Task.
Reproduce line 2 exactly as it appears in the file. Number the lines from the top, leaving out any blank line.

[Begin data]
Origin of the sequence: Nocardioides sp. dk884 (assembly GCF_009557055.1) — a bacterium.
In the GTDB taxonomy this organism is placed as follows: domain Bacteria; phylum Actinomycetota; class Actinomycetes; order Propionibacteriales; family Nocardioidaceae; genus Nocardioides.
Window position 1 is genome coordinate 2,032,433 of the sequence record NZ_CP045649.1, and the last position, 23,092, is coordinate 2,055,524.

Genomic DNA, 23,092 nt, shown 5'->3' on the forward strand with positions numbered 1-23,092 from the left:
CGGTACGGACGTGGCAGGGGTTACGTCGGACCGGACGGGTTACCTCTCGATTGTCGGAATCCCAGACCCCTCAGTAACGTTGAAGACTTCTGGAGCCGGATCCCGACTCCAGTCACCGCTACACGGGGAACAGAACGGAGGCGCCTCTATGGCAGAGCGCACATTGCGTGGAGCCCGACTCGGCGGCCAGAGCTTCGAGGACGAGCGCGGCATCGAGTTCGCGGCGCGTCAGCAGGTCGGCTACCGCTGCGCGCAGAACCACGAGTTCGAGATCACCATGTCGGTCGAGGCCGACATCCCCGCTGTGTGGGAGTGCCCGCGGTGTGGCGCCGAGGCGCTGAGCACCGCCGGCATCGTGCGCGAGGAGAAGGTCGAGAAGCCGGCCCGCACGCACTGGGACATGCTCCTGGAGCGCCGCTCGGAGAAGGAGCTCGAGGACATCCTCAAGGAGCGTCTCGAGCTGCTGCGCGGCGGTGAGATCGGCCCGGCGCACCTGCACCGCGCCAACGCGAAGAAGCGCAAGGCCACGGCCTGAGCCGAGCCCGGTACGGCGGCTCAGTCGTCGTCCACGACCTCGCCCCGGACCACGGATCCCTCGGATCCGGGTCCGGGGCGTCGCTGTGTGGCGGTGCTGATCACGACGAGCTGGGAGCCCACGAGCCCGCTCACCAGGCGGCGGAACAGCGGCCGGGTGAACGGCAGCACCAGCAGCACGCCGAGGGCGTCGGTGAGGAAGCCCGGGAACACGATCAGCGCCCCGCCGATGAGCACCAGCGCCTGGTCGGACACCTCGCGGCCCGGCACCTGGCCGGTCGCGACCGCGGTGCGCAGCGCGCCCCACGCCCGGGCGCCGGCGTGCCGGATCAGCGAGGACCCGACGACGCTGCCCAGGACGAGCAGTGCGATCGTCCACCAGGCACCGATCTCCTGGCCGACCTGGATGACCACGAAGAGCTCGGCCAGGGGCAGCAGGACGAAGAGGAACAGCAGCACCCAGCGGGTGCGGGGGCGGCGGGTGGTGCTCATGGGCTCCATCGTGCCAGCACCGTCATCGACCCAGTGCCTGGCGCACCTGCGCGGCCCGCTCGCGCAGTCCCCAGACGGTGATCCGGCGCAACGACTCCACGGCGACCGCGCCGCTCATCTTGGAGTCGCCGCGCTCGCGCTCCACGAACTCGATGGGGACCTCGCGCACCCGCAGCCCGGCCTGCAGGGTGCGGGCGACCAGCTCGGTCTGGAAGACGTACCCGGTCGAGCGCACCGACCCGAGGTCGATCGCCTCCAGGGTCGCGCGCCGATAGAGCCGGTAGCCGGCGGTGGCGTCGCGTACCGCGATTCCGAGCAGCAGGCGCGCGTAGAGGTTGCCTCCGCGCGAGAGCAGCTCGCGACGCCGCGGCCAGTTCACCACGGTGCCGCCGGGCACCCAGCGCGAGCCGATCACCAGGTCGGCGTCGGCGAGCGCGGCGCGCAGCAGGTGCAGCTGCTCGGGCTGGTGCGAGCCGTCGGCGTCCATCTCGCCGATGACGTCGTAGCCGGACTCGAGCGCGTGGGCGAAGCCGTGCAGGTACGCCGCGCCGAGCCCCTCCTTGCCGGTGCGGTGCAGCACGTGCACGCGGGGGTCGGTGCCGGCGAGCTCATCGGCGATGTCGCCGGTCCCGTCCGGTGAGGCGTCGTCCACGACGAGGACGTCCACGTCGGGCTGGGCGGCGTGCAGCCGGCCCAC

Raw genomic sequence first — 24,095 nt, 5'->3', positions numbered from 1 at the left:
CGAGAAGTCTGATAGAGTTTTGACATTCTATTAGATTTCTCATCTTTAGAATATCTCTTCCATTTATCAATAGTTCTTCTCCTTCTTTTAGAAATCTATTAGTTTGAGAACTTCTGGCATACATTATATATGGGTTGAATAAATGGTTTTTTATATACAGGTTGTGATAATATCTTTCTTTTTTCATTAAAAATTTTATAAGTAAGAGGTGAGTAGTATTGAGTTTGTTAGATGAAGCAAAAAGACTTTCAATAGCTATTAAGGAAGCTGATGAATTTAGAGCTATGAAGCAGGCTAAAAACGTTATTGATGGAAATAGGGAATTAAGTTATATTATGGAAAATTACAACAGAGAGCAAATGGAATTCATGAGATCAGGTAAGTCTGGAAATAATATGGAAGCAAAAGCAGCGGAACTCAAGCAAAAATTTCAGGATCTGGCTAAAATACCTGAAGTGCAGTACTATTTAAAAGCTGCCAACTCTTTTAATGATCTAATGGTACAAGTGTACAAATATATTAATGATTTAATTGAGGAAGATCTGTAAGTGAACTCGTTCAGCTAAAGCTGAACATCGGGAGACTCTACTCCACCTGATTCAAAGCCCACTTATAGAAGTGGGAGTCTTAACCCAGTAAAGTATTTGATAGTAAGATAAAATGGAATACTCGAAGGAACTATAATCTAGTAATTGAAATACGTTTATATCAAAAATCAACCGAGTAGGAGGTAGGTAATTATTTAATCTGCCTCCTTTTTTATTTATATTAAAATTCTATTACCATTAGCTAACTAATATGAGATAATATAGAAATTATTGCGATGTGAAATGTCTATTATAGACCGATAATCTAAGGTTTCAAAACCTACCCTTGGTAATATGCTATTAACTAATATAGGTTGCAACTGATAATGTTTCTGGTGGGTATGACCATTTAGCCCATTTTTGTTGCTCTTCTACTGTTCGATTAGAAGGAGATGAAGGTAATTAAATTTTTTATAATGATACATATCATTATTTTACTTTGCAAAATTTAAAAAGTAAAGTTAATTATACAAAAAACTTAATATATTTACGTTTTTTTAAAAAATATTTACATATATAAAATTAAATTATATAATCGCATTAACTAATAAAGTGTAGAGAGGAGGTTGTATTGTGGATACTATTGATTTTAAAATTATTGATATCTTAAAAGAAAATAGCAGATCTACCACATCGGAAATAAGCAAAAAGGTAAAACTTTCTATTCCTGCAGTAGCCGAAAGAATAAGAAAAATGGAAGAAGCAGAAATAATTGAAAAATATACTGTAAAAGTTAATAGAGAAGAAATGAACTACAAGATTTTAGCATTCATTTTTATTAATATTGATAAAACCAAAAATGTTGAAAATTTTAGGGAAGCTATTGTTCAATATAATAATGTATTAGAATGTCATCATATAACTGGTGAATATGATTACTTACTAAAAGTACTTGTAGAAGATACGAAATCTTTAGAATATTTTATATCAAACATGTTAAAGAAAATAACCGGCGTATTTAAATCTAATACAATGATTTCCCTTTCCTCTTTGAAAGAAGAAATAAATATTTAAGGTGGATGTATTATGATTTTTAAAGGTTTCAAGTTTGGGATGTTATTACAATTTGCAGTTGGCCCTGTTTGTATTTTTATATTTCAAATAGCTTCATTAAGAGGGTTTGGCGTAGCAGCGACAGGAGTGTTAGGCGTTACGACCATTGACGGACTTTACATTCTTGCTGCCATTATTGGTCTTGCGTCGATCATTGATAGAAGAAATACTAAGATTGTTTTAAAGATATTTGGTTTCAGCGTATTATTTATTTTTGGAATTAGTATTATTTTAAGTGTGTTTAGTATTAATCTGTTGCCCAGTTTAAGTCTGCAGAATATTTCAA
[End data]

In the GTDB taxonomy this organism is placed as follows: domain Bacteria; phylum Actinomycetota; class Actinomycetes; order Propionibacteriales; family Nocardioidaceae; genus Nocardioides.